New to Bounty?
Influencer and mum-of-four, Sarah Nicole Landry is one of many new mums using their platform to share the reality of what a postpartum body can look like.
In the three months since her most recent and “hardest pregnancy yet”, the body confidence activist has been sharing candid postpartum images of herself in a bid to add to conversations around the unrealistic pressures for women to ‘bounce back’ after having babies.
The 36yo Canadian, who has amassed over 1.9million followers on her @thebirdspapaya Instagram account, recently posted three images of herself wearing a bikini and plastered with screen grabs of the mixed kind of comments people make about her body.
The powerful post shines a light on just what a difficult space social media is to navigate and it is resounding with women the world over.
Sarah shared this image covered with nasty comments criticising her body.
“For a week I’ve been having to deal with comments around me wearing this bikini,” shared Sarah alongside the images which shared such sentiments as: “McDonald’s employee of the month” and “More rolls than a bakery.”
Sarah added that she’d been told to “get a tummy tuck,” and was called “disgusting,” “lazy,” and that she had no “self respect.”
The negativity does not make Sarah hide away, in fact in spurs her to double down on her sharing.
“We have to show that this is completely normal for a body to transition to after children OR even without children,” the Podcaster shared.
“The conversation cannot be to just hide until you’re acceptable enough, and then show up. The reaction cannot be ‘please cut yourself away before you come back’.”
“I am three months out from my hardest pregnancy yet,” said the staunch body image activist.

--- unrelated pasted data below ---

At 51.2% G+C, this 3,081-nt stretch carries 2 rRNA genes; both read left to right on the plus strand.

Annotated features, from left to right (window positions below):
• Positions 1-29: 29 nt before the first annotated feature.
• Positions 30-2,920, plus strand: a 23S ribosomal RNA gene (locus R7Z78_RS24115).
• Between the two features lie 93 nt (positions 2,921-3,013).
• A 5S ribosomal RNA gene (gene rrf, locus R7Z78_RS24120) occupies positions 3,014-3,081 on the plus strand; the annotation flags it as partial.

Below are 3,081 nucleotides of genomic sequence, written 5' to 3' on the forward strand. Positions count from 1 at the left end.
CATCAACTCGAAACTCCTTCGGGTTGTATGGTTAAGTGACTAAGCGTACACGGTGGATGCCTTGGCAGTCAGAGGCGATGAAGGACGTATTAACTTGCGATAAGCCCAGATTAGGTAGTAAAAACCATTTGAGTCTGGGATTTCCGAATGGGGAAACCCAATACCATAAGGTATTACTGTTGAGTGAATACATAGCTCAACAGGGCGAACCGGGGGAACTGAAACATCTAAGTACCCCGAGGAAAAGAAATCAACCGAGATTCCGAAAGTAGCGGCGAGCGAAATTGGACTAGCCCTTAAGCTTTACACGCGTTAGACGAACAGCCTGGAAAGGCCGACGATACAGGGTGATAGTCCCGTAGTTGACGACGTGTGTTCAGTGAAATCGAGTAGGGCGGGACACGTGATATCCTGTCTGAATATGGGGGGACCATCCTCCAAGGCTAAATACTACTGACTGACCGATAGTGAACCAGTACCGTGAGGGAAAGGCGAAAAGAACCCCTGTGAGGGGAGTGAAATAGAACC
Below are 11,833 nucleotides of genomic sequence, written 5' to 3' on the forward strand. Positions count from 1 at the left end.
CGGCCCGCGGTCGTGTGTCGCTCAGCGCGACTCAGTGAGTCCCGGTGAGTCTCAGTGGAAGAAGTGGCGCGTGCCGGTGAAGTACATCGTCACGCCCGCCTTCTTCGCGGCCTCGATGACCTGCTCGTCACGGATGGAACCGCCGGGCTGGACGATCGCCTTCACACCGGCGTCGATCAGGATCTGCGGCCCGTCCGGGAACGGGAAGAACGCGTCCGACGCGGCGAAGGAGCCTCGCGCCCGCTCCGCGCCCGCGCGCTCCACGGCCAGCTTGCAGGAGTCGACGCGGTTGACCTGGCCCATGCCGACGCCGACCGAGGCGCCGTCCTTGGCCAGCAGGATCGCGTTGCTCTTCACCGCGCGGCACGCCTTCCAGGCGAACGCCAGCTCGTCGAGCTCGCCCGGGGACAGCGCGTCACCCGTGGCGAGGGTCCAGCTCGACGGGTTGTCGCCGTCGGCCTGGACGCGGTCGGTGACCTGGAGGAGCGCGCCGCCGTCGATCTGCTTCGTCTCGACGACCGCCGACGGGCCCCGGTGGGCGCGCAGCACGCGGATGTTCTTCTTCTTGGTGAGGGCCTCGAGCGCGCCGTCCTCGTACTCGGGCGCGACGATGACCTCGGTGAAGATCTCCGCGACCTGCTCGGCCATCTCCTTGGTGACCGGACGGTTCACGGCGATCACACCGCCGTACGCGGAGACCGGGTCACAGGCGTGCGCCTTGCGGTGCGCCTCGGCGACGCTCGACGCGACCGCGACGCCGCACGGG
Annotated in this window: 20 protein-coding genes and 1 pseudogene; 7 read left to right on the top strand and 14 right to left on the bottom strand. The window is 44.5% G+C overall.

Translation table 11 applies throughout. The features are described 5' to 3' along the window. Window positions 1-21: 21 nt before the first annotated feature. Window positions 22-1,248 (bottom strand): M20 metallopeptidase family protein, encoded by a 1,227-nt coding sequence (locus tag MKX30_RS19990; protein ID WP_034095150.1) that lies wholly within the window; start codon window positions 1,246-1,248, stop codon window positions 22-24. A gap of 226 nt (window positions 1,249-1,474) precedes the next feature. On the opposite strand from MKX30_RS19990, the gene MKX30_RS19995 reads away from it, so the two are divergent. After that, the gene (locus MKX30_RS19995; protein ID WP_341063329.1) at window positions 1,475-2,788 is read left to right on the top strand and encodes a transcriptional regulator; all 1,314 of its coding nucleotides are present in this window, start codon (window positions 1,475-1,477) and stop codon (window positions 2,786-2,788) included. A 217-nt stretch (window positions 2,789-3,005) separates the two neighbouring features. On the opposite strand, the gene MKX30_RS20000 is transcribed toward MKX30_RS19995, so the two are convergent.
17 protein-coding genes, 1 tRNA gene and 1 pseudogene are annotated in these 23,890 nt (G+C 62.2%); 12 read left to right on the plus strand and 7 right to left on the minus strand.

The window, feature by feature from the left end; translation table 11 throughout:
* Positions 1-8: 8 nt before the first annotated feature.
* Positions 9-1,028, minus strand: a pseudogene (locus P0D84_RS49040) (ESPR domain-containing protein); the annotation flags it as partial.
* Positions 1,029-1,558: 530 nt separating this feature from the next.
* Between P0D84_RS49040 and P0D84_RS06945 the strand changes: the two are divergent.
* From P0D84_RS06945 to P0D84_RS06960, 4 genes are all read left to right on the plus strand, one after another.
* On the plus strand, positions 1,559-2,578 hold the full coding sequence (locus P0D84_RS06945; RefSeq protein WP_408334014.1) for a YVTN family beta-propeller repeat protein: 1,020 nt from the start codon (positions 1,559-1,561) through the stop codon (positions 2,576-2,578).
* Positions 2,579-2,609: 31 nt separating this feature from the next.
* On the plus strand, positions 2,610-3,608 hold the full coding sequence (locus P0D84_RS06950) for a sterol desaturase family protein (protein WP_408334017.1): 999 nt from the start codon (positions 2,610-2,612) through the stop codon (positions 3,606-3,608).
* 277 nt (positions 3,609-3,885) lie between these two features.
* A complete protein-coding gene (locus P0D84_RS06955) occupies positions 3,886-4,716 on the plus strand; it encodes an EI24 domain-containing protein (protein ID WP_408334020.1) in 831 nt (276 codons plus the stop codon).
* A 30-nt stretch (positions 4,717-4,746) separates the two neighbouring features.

“When they called me lazy, I saw myself protecting my child with rest. When they told me to get a tummy tuck, I hear them asking for me to cut myself away when they don’t even know me. Precious pieces of me, that expanded to hold us safe. When they say I have no self respect, I see they have no respect for me. When they end it with that I’m just disgusting, I know they lost out on the best parts of me.”
In a second image Sarah shared the gratitude and praise that her posts receive from female fans who said: “thank you for this” and that her post had given them the confidence to love themselves as they are.
Sarah followed the image with nasty comments with the same images covered with comments written by women thanking her for sharing pictures of her body.
Sarah also took the time to note that she recognised she was not a traditionally “marginalised body.”
“I fit just slightly outside the regular mold and even THAT is not ok for many,” she shared. “This is why the fight for those in marginalised bodies is so important. They face hate and stigma every day, and we all deserve to show up in this world.”
Sarah concluded her post: “Either hide from the haters or show up for those who need it, myself included. Break it down and the choice is much more clear.”